According to Nickerson, RHS principal Nicholas Richter also offered to read any letters students write about moving graduation to the school board.

Board member Scott Huber put forward the motion to approve the change, suggesting the district approach the issue from a “liability” and “accessibility” standpoint. According to Huber, at least one person has collapsed from heat stroke or dehydration during graduation every year for the last several years. Huber said moving graduation to an air-conditioned, climate-controlled facility would make it safer and easier for guests with disabilities or health conditions to attend.

“I wasn’t elected to make popular decisions,” Huber said at the board meeting. “I was elected to make hard decisions… I’m surprised we haven’t been sued a number of times over this. When was the last time an ambulance wasn’t used at one of these graduations for heat stroke?”

Each school site pays for its own graduation expenses through money in the school budget, which can cost around $15,000 to $25,000, according to Herrmann. Assistant superintendent of business services Joe Landon said the district will pay for the Placer Valley Event Center, meaning each school can use the money usually spent on graduation elsewhere. In holding all five graduations at one venue, the district expects to save around $50,000.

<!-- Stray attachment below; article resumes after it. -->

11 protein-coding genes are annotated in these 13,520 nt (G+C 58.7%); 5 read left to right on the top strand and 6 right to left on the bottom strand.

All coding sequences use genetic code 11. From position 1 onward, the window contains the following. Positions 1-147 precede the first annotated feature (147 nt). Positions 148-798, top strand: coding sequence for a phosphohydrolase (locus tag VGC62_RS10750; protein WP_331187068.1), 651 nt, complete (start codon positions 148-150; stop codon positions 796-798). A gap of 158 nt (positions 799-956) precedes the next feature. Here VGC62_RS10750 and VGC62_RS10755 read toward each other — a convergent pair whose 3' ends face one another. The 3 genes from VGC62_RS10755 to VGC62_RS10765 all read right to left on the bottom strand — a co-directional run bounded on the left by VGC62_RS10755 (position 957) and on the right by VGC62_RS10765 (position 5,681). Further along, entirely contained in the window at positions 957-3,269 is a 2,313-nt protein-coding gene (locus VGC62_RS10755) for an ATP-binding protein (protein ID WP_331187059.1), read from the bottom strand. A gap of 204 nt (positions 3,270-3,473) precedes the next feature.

In August, the district emailed students, staff and parents a survey for their input on moving graduation. The majority of parents and staff who filled out the survey responded favorably. Students’ responses were more divided – just over half of the students said they wanted to stay on their school’s campus. However, only 4% of RJUHSD students responded to the survey.

Board member Andrew Tagg voted against moving the graduation this school year, in part due to the low student input. He suggested waiting and reserving the event center for next year to allow this year’s seniors who expected to graduate on campus, while giving juniors and underclassmen time to acclimate to the change. This course of action would have also allowed the district time to work through the details of graduation at this new venue.